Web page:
And here we are -- worried that the something was ruined because the sins of our society are more obvious this week than they are most other weeks. I think something was ruined when the angels sang, "Glory to God in the Highest! And on Earth, peace to men on whom his favor rests," -- and what was ruined was the status quo.  Since then it has been our problem to catch up with that -- to live as if that really happened, so we can make much of this Jesus, and enjoy him forever.

This is the true meaning of Christmas, dear reader, and tossing out another example of human moral destitution which tears down our illusions about how safe and civilized we are doesn't harm even one thin angel hair of tinsel in that kind of Christmas: it causes the brilliance of Christmas to shine like an arclight of hope which leads us to our one and only savior.

This Christmas, I beg you: look for him, find him, and throw yourself on him, because in that stable, and at his cross, and ultimately at his empty tomb and his seat at the right hand of God, is your only hope in this world where death is the common end.  Let nothing you dismay: for Jesus Christ our savior was born upon this day to save us all from death and sin's power when we had gone astray.  Those are the tidings of comfort and joy.

I wish you good tidings of great joy this Christmas, and true prosperity and eternal life in the New Year.









13 comments:

Michael Coughlin said...

Great job, Frank. I think many people lose the proper focus. Your blog should help.

You can delete my comment as I am not trying to promote my blog, but I wanted to share a post with you I thought you might enjoy based on you last couple sentences.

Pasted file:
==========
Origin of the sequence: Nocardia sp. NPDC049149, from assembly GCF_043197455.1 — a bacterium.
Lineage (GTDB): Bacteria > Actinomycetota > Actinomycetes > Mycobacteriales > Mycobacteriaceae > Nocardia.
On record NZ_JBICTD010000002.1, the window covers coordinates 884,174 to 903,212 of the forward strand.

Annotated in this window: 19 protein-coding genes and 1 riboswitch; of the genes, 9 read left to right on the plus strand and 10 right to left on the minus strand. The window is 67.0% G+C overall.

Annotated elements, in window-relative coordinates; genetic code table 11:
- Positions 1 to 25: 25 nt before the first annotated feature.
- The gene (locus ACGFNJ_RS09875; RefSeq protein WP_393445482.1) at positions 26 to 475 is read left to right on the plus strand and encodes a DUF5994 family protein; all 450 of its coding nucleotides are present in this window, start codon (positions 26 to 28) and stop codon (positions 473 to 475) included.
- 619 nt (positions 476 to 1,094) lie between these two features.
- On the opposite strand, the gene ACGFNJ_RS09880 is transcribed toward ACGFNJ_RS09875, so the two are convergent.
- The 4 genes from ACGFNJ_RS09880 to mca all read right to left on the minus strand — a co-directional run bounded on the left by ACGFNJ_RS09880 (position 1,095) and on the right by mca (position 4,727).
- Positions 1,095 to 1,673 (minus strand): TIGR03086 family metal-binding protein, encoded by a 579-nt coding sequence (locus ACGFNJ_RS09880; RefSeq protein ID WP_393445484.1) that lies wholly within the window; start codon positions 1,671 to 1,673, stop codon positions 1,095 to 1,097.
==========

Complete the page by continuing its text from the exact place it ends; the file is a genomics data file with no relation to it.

http://www.michaelcoughlin.net/blog/index.php/2011/12/god-rest-you-merry-gentlemen-extra-lyrics-for-you/

Johnny Dialectic said...

A very fine piece, elegantly written. I would add there is truth, too, in the actual lyric, which reads "To save us all from Satan's power / When we were gone astray." In light of horrific events (of any type), this is a crucial fact. There is a real and personal power from which we must be saved. The need for and certainty of Christmas is announced in Genesis 3:15. Indeed, it was the "status quo" of the prince of this world that was disrupted by Christmas and destroyed by the Cross (John 12.31). God rest us merry.

Joe Meyer said...

Your best ever....well said

Robert said...

Thanks for keeping us focused on the reality of things. Hopefully our minds will be shaped to see the world from a biblical worldview and see how this world needs the grace and mercy that only comes through Jesus knowing us.

Nash Equilibrium said...

"innocent people die all the time for no reason"

or maybe there are no innocent people, only people who are thought of as being innocent by us guilty humans.